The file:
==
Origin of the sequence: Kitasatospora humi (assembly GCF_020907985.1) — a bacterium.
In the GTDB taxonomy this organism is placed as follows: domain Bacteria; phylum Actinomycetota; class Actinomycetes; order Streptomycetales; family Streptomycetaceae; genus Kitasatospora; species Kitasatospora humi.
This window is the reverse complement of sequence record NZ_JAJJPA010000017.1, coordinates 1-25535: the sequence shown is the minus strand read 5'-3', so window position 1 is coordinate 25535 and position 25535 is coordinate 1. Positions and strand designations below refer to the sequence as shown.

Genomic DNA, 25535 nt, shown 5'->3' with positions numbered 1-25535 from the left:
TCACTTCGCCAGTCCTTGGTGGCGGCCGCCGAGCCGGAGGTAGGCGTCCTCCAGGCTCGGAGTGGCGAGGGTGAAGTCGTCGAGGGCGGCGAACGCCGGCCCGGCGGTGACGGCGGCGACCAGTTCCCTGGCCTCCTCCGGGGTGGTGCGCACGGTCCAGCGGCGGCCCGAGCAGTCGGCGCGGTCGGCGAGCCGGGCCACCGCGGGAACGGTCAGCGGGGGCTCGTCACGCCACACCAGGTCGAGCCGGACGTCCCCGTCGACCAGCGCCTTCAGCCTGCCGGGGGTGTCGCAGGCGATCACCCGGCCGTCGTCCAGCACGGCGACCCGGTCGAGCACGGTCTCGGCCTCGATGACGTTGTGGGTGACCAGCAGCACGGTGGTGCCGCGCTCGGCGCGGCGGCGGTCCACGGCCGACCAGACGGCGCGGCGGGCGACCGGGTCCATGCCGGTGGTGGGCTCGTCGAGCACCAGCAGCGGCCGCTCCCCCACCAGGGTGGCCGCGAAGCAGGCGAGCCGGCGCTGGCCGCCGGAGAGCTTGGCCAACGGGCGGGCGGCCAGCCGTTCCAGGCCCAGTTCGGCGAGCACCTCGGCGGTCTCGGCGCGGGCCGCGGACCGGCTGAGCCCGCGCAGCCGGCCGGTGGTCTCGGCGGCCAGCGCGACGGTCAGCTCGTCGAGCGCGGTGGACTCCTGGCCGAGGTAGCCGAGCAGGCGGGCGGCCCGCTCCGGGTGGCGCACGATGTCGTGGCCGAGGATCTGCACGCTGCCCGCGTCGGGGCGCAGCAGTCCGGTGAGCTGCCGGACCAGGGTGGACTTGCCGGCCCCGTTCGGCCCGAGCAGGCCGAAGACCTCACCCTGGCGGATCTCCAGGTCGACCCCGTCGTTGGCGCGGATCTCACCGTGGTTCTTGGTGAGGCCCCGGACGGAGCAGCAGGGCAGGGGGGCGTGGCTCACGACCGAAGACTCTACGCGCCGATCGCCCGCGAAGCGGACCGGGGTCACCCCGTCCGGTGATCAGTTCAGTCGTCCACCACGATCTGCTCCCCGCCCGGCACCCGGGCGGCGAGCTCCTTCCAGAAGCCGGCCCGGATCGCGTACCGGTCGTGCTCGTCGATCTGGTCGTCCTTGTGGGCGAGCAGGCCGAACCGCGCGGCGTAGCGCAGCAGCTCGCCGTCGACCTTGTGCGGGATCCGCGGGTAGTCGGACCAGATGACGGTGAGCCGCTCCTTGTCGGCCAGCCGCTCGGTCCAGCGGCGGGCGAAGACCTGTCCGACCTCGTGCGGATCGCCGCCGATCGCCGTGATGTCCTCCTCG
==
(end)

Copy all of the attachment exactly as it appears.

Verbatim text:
Origin of the sequence: Kitasatospora humi (assembly GCF_020907985.1) — a bacterium.
In the GTDB taxonomy this organism is placed as follows: domain Bacteria; phylum Actinomycetota; class Actinomycetes; order Streptomycetales; family Streptomycetaceae; genus Kitasatospora; species Kitasatospora humi.
This window is the reverse complement of sequence record NZ_JAJJPA010000017.1, coordinates 1-25535: the sequence shown is the minus strand read 5'-3', so window position 1 is coordinate 25535 and position 25535 is coordinate 1. Positions and strand designations below refer to the sequence as shown.

Genomic DNA, 25535 nt, shown 5'->3' with positions numbered 1-25535 from the left:
TCACTTCGCCAGTCCTTGGTGGCGGCCGCCGAGCCGGAGGTAGGCGTCCTCCAGGCTCGGAGTGGCGAGGGTGAAGTCGTCGAGGGCGGCGAACGCCGGCCCGGCGGTGACGGCGGCGACCAGTTCCCTGGCCTCCTCCGGGGTGGTGCGCACGGTCCAGCGGCGGCCCGAGCAGTCGGCGCGGTCGGCGAGCCGGGCCACCGCGGGAACGGTCAGCGGGGGCTCGTCACGCCACACCAGGTCGAGCCGGACGTCCCCGTCGACCAGCGCCTTCAGCCTGCCGGGGGTGTCGCAGGCGATCACCCGGCCGTCGTCCAGCACGGCGACCCGGTCGAGCACGGTCTCGGCCTCGATGACGTTGTGGGTGACCAGCAGCACGGTGGTGCCGCGCTCGGCGCGGCGGCGGTCCACGGCCGACCAGACGGCGCGGCGGGCGACCGGGTCCATGCCGGTGGTGGGCTCGTCGAGCACCAGCAGCGGCCGCTCCCCCACCAGGGTGGCCGCGAAGCAGGCGAGCCGGCGCTGGCCGCCGGAGAGCTTGGCCAACGGGCGGGCGGCCAGCCGTTCCAGGCCCAGTTCGGCGAGCACCTCGGCGGTCTCGGCGCGGGCCGCGGACCGGCTGAGCCCGCGCAGCCGGCCGGTGGTCTCGGCGGCCAGCGCGACGGTCAGCTCGTCGAGCGCGGTGGACTCCTGGCCGAGGTAGCCGAGCAGGCGGGCGGCCCGCTCCGGGTGGCGCACGATGTCGTGGCCGAGGATCTGCACGCTGCCCGCGTCGGGGCGCAGCAGTCCGGTGAGCTGCCGGACCAGGGTGGACTTGCCGGCCCCGTTCGGCCCGAGCAGGCCGAAGACCTCACCCTGGCGGATCTCCAGGTCGACCCCGTCGTTGGCGCGGATCTCACCGTGGTTCTTGGTGAGGCCCCGGACGGAGCAGCAGGGCAGGGGGGCGTGGCTCACGACCGAAGACTCTACGCGCCGATCGCCCGCGAAGCGGACCGGGGTCACCCCGTCCGGTGATCAGTTCAGTCGTCCACCACGATCTGCTCCCCGCCCGGCACCCGGGCGGCGAGCTCCTTCCAGAAGCCGGCCCGGATCGCGTACCGGTCGTGCTCGTCGATCTGGTCGTCCTTGTGGGCGAGCAGGCCGAACCGCGCGGCGTAGCGCAGCAGCTCGCCGTCGACCTTGTGCGGGATCCGCGGGTAGTCGGACCAGATGACGGTGAGCCGCTCCTTGTCGGCCAGCCGCTCGGTCCAGCGGCGGGCGAAGACCTGTCCGACCTCGTGCGGATCGCCGCCGATCGCCGTGATGTCCTCCTCG